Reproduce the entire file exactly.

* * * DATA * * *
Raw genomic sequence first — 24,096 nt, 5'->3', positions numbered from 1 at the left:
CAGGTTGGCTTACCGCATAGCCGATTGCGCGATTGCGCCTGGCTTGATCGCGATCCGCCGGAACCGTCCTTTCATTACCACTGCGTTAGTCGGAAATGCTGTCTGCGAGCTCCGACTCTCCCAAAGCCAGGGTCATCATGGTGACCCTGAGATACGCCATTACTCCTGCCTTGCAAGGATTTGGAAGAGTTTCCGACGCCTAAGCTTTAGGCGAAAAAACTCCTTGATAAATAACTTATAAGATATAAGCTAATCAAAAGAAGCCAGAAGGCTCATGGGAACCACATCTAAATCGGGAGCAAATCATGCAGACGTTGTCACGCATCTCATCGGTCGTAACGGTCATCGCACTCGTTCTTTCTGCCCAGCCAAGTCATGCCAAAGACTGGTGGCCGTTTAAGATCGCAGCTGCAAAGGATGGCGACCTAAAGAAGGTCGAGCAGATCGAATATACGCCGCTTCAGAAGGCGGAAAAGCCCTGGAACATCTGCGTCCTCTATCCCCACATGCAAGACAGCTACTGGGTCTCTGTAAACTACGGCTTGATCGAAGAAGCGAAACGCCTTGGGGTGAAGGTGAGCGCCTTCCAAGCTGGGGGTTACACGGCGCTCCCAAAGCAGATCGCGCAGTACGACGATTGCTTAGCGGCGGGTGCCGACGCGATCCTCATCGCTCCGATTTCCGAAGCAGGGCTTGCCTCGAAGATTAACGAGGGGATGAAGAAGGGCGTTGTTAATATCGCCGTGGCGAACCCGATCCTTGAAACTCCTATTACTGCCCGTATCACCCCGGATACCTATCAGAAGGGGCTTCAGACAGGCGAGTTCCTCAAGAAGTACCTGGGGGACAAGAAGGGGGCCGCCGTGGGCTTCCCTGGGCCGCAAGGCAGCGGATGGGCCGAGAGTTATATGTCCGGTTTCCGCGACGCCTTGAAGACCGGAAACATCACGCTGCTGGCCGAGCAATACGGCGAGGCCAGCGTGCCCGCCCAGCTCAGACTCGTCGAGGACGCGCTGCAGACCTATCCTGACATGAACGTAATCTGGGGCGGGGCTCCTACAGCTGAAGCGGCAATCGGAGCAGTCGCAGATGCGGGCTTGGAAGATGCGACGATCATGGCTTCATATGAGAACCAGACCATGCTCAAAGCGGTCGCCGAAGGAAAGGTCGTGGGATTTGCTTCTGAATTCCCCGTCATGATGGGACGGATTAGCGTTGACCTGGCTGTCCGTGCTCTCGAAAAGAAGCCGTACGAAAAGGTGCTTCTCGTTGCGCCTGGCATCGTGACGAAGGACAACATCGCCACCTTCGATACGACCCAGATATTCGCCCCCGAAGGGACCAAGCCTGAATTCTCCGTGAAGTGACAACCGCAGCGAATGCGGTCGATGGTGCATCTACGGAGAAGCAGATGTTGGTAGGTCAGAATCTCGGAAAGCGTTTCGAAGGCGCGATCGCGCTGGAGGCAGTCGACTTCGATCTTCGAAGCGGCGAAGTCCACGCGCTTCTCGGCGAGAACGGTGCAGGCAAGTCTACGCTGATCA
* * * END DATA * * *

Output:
Raw genomic sequence first — 24,096 nt, 5'->3', positions numbered from 1 at the left:
CAGGTTGGCTTACCGCATAGCCGATTGCGCGATTGCGCCTGGCTTGATCGCGATCCGCCGGAACCGTCCTTTCATTACCACTGCGTTAGTCGGAAATGCTGTCTGCGAGCTCCGACTCTCCCAAAGCCAGGGTCATCATGGTGACCCTGAGATACGCCATTACTCCTGCCTTGCAAGGATTTGGAAGAGTTTCCGACGCCTAAGCTTTAGGCGAAAAAACTCCTTGATAAATAACTTATAAGATATAAGCTAATCAAAAGAAGCCAGAAGGCTCATGGGAACCACATCTAAATCGGGAGCAAATCATGCAGACGTTGTCACGCATCTCATCGGTCGTAACGGTCATCGCACTCGTTCTTTCTGCCCAGCCAAGTCATGCCAAAGACTGGTGGCCGTTTAAGATCGCAGCTGCAAAGGATGGCGACCTAAAGAAGGTCGAGCAGATCGAATATACGCCGCTTCAGAAGGCGGAAAAGCCCTGGAACATCTGCGTCCTCTATCCCCACATGCAAGACAGCTACTGGGTCTCTGTAAACTACGGCTTGATCGAAGAAGCGAAACGCCTTGGGGTGAAGGTGAGCGCCTTCCAAGCTGGGGGTTACACGGCGCTCCCAAAGCAGATCGCGCAGTACGACGATTGCTTAGCGGCGGGTGCCGACGCGATCCTCATCGCTCCGATTTCCGAAGCAGGGCTTGCCTCGAAGATTAACGAGGGGATGAAGAAGGGCGTTGTTAATATCGCCGTGGCGAACCCGATCCTTGAAACTCCTATTACTGCCCGTATCACCCCGGATACCTATCAGAAGGGGCTTCAGACAGGCGAGTTCCTCAAGAAGTACCTGGGGGACAAGAAGGGGGCCGCCGTGGGCTTCCCTGGGCCGCAAGGCAGCGGATGGGCCGAGAGTTATATGTCCGGTTTCCGCGACGCCTTGAAGACCGGAAACATCACGCTGCTGGCCGAGCAATACGGCGAGGCCAGCGTGCCCGCCCAGCTCAGACTCGTCGAGGACGCGCTGCAGACCTATCCTGACATGAACGTAATCTGGGGCGGGGCTCCTACAGCTGAAGCGGCAATCGGAGCAGTCGCAGATGCGGGCTTGGAAGATGCGACGATCATGGCTTCATATGAGAACCAGACCATGCTCAAAGCGGTCGCCGAAGGAAAGGTCGTGGGATTTGCTTCTGAATTCCCCGTCATGATGGGACGGATTAGCGTTGACCTGGCTGTCCGTGCTCTCGAAAAGAAGCCGTACGAAAAGGTGCTTCTCGTTGCGCCTGGCATCGTGACGAAGGACAACATCGCCACCTTCGATACGACCCAGATATTCGCCCCCGAAGGGACCAAGCCTGAATTCTCCGTGAAGTGACAACCGCAGCGAATGCGGTCGATGGTGCATCTACGGAGAAGCAGATGTTGGTAGGTCAGAATCTCGGAAAGCGTTTCGAAGGCGCGATCGCGCTGGAGGCAGTCGACTTCGATCTTCGAAGCGGCGAAGTCCACGCGCTTCTCGGCGAGAACGGTGCAGGCAAGTCTACGCTGATCA